The Automakers Big-Time Bet On Fuel Cells They're putting more than $1 billion into a promising power system. Daimler-Benz wants to be leader, and GM is "totally serious."
By Stuart F. Brown

(FORTUNE Magazine) – Bright-eyed, his silver hair a little wild at the fringes, Dr. Ferdinand Panik, 56, clearly relishes piloting a very special Mercedes vehicle briskly past the apple orchards on the outskirts of Nabern, Germany. The 40-foot ultramodern Nebus (for "new electric bus") is virtually silent under way. In the engine bay normally occupied by a growling diesel are several "stacks" of fuel cells that, without combustion, make electricity to drive the motors that turn the wheels. From a hilltop nearby, a castle looks down on new labs and workshops that automaker Daimler-Benz is equipping for a top-priority fuel-cell development program that could make the noisy, polluting piston engines that power the world's cars, trucks, and buses as obsolete as the steam locomotive.

The work at Nabern is the most visible evidence of an accelerating wave of R&D by automakers and component suppliers around the world that have committed more than $1 billion to fuel-cell power systems. The concept has always had an arresting simplicity. Remember the high school chemistry experiment in which, through the addition of a bunch of electricity, water is electrolyzed into its constituent hydrogen and oxygen gases? A fuel cell is a device that accomplishes precisely the reverse. It combines hydrogen and oxygen electrochemically to form water, giving off heat and electricity. The juice can power whatever you want to plug into it.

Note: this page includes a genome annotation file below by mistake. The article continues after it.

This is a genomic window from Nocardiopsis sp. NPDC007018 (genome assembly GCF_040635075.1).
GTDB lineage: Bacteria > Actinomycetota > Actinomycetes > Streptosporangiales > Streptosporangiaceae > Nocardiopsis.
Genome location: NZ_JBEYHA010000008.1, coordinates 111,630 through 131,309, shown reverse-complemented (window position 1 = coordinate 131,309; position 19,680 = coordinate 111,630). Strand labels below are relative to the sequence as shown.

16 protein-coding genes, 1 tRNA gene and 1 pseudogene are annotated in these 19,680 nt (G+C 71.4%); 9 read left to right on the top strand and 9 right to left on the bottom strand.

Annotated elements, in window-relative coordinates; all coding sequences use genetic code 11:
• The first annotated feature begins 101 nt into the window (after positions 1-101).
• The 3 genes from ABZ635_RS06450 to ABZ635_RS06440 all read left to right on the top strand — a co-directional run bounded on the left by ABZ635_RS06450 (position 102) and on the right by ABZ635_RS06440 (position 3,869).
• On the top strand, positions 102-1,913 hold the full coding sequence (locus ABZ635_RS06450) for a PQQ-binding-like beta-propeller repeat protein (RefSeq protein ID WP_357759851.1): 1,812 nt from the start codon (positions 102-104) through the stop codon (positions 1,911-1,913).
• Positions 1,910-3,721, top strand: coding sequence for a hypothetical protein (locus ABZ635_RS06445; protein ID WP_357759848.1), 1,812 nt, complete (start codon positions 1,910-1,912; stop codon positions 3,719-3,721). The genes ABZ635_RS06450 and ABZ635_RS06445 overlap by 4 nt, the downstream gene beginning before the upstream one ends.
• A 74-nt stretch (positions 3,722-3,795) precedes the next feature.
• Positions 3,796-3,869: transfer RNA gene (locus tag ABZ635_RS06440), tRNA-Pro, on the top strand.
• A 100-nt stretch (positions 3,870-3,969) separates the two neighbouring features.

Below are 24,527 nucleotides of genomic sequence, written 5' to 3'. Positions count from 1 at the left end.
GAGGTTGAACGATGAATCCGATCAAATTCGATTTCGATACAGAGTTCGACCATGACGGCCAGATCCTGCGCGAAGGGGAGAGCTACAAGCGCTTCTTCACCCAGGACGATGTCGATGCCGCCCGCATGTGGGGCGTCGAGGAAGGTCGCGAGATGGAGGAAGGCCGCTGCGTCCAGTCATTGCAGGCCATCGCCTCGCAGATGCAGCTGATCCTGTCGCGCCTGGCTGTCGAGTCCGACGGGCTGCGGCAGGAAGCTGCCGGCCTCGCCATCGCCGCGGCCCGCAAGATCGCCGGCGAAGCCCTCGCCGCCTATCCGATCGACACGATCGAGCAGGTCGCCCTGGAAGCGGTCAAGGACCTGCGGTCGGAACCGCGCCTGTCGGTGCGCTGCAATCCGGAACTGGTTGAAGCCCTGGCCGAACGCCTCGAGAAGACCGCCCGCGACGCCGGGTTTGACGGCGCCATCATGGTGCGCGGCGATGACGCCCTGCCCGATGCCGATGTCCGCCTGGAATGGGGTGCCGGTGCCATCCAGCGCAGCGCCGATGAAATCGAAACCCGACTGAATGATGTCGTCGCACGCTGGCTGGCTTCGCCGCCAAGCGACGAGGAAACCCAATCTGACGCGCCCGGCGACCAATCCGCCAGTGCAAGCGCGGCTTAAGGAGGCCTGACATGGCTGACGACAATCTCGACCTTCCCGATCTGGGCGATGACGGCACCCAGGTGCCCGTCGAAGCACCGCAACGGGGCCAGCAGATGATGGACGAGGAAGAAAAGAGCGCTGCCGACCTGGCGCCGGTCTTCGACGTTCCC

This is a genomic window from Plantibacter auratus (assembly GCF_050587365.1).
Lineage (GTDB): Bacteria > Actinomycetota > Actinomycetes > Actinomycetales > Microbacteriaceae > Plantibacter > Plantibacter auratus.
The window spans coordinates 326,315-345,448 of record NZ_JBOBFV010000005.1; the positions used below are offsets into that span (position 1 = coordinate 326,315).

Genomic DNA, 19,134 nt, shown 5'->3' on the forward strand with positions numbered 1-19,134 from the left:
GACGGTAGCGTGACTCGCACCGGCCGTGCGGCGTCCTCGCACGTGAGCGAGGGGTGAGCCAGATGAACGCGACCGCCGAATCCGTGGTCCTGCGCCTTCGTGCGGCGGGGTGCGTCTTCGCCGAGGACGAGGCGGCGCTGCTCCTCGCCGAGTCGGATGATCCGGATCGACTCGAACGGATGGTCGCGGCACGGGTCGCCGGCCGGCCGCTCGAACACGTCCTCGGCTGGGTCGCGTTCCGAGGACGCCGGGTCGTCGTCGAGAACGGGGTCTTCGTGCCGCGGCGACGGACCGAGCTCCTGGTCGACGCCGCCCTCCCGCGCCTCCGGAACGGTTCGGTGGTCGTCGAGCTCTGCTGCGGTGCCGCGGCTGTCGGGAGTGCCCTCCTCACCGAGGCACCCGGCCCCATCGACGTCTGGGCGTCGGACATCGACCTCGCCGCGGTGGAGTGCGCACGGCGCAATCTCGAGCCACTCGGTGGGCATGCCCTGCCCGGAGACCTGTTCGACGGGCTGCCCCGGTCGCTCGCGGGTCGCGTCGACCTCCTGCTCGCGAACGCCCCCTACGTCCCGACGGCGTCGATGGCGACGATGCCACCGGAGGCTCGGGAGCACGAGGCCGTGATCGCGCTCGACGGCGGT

Fuel cells have long supplied electricity on spacecraft, but they are priced like crown jewels. The car people are excited by a different kind of fuel cell. Development work has shrunk the price of this version by roughly a factor of ten in the past decade. The cost is still more than ten times too high. But encouraged by the progress to date, industry is hoping that big-ticket R&D will bring down the cost much further, along with that of related "drive train" hardware such as fuel-processing devices, electronic controls, and motors.